CBS says "I do" to arranged-marriage reality series
By James Hibberd
Sun Feb 1, 11:23 PM PST
CBS is treading into potentially controversial reality TV territory again.
The network has ordered a new series from the producers of "Top Chef" that puts lovelorn singles into arranged marriages.
The show introduces four adults in the 25-45 age range who are eager to get married but have been unsuccessful in their search for a mate. Their friends and family select a spouse for them, and the newly paired couple exchange marital vows. The series follows their marriages.
The rest of the details for the project, whose early working title is "Arranged Marriage," are being kept under wraps.
The series is from Jane Lipsitz and Dan Cutforth of Magical Elves, which launched "Project Runway" on Bravo and produces the network's "Top Chef."
It is the second series green-lighted by CBS' new reality chief, Jennifer Bresnan, after the recent order for "Block Party," a competition among neighboring families.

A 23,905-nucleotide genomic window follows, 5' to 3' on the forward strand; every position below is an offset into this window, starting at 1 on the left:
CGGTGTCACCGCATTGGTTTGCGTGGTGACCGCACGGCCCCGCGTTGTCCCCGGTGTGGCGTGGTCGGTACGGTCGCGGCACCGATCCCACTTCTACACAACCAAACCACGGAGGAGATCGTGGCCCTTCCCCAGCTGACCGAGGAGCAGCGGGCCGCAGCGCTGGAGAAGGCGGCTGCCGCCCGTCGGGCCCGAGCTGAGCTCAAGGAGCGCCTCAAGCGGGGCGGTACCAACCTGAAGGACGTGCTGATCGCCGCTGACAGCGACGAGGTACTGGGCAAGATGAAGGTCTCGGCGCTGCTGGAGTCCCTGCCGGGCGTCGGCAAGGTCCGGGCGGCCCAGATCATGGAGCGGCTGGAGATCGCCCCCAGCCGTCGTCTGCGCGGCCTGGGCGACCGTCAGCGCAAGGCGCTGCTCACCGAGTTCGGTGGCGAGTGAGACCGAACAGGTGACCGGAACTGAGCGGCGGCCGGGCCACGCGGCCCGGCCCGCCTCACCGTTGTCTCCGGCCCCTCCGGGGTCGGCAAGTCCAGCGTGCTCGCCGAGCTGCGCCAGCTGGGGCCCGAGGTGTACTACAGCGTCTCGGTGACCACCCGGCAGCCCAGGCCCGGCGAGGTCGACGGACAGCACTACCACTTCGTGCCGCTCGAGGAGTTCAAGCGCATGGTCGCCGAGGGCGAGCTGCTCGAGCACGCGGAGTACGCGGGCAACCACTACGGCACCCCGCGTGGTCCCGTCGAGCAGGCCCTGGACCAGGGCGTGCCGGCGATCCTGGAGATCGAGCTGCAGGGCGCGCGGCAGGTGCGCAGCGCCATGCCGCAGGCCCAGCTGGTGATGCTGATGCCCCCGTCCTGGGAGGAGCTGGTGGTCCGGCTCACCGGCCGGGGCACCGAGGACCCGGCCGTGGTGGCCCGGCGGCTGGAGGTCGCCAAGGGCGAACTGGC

The series order for "Marriage" shows that CBS is not shying away from reality projects that might draw a few pointed editorials in the wake of the network's previous envelope-pushing social experiment, the fall 2007 series "Kid Nation."
"Marriage" also will inevitably draw comparisons to another arranged-marriage reality show, Fox's infamous "Married by America."
The 2003 series drew fire from conservative groups, and one bachelor party scene containing pixelated nudity resulted in the Federal Communications Commission's slapping Fox stations with a $1.18 million fine (which was reduced last month to $91,000).
But CBS' project differs from the earlier show in key ways.
In "Married," couples were paired by viewers voting from home and then sequestered in a hotel to learn more about each other. CBS' "Marriage" presents itself as a documentary series about finding true love, a show that extends the Eastern tradition of an arranged marriage (where friends and family select the mate) into the West.
Another difference is that on "Married," despite the pundit outcry, nobody on the show actually ended up getting hitched. On CBS, couples will really tie the knot.